Throughout the 1990s, the industry continued to battle increased government restrictions, the threat of which contributed to the increase in sales for the industry. The Clinton Administration continued the work begun with the Brady Bill and the Assault Weapons Ban by pressing for further regulations and increased enforcement for current laws. On Nov. 30, 1998, the federal government approved the National Instant Criminal Background Check System, a national database containing names of individuals banned from buying weapons, a system required by the Brady Bill. Although frustrated retailers complained about delays and downed computer systems, the effect on sales was minimal.
An even more serious threat to the industry than legislative regulation was from judicial decisions. In early 1999, a federal jury in Brooklyn, New York, found that 15 of the nation's largest gun manufactures were engaged in negligent distribution and marketing of guns. "In the past, gun companies have defeated lawsuits charging that they made defective guns or objects that were inherently dangerous, but the Brooklyn suit was the first to take a broader perspective and charge them with negligent marketing," said a CNN report.
According to CNN, gun industry attorney James Dorr said that it was unfair to "hold the manufacturers of a lawful, legitimately sold product responsible for acts of outlaws who are totally outside their control …. The caseis simply wrong." According to Adam Cohen, writing for Time , the Brooklyn case won because it was built on an innovative theory: "It argued that gun makers should pay for injuries from illegally obtained guns because their distribution practices let guns fall into the hands of criminals. The suit exposed a netherworld of gun trafficking, including the 'straw buyers,' who resell guns to minors and convicted felons, and the 'iron pipeline' of illegal guns that flows from states with lax gun laws, like Georgia, to states with tough ones, like New York." Following the success of the Brooklyn suit, and a wave of large settlements in the big tobacco lawsuits of the late 1990s, several other cites initiated their own lawsuits or expressed the intent to consider doing so.
The gun industry also went to the courthouse to combat regulations proposed by Massachusetts Attorney General Scott Harshbarger. In early 1998, the American Shooting Sports Council filed suit in Boston to protest restrictions that it claimed were a "back-door approach to gun prohibition," according to Richard Feldman, ASSC's executive director.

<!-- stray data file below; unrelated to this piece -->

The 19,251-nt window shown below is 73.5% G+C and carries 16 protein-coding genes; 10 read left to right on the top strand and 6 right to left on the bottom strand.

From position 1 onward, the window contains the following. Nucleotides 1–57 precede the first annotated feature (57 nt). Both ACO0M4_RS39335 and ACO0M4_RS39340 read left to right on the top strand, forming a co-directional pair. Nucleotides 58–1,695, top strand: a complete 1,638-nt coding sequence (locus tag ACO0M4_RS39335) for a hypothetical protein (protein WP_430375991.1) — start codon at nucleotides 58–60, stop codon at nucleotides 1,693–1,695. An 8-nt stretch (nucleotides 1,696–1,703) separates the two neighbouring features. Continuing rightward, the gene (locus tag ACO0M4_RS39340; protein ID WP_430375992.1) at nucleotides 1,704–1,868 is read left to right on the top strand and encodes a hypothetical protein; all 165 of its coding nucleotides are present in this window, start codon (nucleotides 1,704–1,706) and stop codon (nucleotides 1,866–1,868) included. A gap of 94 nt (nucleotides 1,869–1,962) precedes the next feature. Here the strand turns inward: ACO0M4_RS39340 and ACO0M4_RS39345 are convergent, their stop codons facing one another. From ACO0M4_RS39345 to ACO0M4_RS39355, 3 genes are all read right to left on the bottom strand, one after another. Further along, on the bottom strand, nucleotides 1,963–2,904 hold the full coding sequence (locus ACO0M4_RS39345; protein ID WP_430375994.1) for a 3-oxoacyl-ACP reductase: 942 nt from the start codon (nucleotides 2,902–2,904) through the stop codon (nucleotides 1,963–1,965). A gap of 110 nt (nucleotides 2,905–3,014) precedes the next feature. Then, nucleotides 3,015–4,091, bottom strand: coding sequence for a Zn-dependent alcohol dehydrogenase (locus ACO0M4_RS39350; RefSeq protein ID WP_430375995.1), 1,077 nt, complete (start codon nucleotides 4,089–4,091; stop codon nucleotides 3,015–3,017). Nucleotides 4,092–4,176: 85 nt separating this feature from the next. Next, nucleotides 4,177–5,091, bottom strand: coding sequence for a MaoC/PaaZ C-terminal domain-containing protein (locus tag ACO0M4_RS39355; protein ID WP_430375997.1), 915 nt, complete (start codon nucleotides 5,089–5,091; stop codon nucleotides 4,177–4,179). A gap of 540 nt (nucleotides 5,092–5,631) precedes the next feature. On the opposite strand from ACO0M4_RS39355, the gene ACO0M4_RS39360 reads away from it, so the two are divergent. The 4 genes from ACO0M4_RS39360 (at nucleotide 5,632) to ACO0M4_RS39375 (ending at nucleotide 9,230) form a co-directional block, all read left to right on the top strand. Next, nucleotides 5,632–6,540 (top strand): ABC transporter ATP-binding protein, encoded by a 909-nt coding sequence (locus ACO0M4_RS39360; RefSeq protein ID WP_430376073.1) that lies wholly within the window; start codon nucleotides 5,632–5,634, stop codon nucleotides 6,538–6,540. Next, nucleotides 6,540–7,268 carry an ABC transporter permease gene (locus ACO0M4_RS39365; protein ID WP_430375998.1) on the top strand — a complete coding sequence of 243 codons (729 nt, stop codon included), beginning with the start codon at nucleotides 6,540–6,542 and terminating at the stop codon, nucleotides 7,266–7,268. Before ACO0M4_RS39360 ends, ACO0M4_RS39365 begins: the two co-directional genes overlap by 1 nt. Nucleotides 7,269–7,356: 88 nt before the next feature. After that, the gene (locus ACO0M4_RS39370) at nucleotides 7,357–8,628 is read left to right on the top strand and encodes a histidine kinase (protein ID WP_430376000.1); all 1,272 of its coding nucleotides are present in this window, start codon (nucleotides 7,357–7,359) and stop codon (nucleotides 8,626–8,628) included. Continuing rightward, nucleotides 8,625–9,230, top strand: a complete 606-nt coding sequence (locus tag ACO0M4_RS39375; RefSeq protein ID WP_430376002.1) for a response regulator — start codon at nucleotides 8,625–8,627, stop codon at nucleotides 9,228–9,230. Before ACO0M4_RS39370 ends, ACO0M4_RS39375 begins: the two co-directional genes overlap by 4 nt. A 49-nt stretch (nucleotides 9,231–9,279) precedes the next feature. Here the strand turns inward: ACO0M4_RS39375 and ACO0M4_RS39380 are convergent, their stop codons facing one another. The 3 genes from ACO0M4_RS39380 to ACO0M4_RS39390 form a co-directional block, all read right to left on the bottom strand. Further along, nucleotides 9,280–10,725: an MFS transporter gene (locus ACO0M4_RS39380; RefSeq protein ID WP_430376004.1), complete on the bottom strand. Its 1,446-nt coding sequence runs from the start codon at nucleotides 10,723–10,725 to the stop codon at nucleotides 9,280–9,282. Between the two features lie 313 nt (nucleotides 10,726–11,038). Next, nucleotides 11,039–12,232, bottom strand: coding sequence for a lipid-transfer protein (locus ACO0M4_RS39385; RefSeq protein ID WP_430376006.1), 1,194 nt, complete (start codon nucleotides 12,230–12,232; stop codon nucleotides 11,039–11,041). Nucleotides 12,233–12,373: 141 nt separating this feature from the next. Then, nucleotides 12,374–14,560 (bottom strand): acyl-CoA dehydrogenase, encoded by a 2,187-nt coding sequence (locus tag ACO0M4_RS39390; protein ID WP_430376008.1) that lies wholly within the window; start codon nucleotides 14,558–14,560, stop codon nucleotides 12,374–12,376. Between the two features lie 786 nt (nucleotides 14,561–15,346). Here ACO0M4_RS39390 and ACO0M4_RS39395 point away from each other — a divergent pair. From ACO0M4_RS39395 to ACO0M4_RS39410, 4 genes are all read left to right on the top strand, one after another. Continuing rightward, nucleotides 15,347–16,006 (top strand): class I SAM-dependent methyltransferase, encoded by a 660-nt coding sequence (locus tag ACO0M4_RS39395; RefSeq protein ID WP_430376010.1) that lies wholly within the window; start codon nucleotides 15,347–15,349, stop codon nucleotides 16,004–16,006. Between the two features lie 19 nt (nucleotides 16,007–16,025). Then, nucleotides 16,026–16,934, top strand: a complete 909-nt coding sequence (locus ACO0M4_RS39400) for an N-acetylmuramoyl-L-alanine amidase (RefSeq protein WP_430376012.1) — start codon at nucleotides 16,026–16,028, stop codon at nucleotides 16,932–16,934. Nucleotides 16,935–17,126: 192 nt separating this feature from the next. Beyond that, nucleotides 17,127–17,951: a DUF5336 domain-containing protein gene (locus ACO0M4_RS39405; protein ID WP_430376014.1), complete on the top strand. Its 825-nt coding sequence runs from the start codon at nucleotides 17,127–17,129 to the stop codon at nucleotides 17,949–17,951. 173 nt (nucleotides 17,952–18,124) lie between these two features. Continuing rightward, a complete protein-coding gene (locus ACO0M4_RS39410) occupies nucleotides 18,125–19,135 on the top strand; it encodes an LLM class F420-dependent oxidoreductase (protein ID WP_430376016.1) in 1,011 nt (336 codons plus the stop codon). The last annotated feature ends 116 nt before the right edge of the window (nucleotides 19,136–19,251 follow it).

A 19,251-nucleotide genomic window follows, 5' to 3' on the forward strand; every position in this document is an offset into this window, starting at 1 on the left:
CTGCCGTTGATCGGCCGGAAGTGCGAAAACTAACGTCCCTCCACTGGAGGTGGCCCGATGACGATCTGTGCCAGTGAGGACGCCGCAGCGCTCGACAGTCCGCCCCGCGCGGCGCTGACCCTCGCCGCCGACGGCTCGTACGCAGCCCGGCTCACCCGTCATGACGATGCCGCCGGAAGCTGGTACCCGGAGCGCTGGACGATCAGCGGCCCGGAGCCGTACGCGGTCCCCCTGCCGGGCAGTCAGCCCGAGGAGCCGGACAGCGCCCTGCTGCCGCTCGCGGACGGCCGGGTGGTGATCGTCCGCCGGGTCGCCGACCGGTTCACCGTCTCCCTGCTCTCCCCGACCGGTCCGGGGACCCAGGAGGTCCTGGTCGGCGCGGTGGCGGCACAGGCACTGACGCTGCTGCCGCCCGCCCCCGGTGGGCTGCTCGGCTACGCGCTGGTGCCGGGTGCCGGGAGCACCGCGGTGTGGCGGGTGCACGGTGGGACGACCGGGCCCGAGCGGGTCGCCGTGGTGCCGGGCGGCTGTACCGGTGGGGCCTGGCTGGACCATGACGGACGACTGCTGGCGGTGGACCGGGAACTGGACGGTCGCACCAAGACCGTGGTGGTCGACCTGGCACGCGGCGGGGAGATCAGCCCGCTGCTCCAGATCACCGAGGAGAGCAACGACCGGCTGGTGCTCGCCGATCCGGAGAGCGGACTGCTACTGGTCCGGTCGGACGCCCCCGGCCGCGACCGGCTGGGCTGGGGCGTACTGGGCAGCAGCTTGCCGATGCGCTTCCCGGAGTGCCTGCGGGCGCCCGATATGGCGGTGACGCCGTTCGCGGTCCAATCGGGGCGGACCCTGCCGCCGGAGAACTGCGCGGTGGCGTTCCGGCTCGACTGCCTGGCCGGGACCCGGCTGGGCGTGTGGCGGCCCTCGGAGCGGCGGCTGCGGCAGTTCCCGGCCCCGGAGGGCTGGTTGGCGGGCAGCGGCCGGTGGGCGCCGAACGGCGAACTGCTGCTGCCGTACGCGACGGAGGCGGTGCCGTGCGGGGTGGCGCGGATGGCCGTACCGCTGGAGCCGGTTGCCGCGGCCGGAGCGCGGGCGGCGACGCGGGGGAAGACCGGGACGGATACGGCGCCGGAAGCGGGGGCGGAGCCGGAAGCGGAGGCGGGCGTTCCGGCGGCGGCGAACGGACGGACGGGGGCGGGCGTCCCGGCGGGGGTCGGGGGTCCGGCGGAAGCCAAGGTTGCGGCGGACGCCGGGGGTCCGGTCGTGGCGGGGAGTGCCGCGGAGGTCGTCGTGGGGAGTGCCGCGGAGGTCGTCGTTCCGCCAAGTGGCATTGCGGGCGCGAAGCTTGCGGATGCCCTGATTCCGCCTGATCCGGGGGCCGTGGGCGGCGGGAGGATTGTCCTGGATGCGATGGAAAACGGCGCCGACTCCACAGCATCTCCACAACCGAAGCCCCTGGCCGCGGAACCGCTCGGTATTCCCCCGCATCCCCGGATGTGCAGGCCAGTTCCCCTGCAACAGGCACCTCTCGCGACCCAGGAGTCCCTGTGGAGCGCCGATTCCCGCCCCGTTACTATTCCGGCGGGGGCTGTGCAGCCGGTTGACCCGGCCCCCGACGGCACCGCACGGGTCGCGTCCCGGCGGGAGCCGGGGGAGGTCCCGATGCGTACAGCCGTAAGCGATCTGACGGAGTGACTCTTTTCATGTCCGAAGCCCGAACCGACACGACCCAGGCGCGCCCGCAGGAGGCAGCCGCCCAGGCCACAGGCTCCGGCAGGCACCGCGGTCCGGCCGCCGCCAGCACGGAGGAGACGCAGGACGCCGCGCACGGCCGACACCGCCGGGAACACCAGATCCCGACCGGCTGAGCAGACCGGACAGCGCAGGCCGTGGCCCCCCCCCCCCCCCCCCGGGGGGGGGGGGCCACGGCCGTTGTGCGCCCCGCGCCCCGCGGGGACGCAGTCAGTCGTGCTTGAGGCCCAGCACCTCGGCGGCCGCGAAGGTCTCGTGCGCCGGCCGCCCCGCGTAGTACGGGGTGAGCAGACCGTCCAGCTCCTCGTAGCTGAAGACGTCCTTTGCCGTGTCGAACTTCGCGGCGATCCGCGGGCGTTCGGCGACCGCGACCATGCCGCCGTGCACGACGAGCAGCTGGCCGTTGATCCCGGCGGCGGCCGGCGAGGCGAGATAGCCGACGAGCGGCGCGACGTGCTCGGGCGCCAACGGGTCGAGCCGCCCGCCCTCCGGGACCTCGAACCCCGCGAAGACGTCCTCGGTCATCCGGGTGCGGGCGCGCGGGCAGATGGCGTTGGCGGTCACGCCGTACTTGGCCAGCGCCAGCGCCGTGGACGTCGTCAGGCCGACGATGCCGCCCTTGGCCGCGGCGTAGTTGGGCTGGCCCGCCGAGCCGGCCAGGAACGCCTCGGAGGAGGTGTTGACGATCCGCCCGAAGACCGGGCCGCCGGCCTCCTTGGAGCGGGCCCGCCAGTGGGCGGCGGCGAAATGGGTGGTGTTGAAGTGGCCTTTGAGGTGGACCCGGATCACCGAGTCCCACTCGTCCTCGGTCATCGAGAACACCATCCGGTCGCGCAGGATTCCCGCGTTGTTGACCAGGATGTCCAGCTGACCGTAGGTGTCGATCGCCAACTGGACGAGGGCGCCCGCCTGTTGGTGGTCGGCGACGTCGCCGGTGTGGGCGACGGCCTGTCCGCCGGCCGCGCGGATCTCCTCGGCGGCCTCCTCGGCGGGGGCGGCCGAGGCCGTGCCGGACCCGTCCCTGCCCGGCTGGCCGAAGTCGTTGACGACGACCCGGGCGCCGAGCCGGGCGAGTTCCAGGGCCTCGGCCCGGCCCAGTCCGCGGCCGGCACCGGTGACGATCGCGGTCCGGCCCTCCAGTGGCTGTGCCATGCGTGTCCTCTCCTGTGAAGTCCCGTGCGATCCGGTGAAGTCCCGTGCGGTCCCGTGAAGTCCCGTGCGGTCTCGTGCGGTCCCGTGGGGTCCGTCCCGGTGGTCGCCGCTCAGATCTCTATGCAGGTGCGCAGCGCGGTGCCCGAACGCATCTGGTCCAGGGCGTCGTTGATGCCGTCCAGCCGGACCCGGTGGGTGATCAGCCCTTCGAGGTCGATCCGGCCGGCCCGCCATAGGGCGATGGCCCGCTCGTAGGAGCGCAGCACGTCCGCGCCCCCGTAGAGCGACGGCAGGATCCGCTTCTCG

The industry also found support from a Republican Congress generally hostile to further gun control. In 1999, the Senate ignored a request from the Clinton White House to close a gun show "loophole" allowing certain sales of guns without background checks, instead expanding the loophole to include pawnshops. Pro-gun activists also declared victory when, in early 2000, President Clinton announced a national gun enforcement initiative, seeking a record $280 million to step up enforcement of current gun laws. According to the NRA, this approach to crime prevention follows the path pro-gun activists have recommended all along.
Industry watchers have long noted that gun control debates have generally had a positive impact on sales. The Wall Street Journal reported in 1999 that "the gun market historically booms whenever consumers perceive a threat that regulations will make it harder to obtain firearms or their accoutrements." Moreover, most attempts at regulating firearms leave ammunition untouched, while most attempts to regulate ammunition have failed. Ironically, the 1994 Assault Weapons Ban was a boon to makers of clips. According to the The Wall Street Journal , "A customer who in years past might have bought an extra 18-round clip with his Glock, for a total of 36 rounds, today has to buy three extra clips to match that firepower."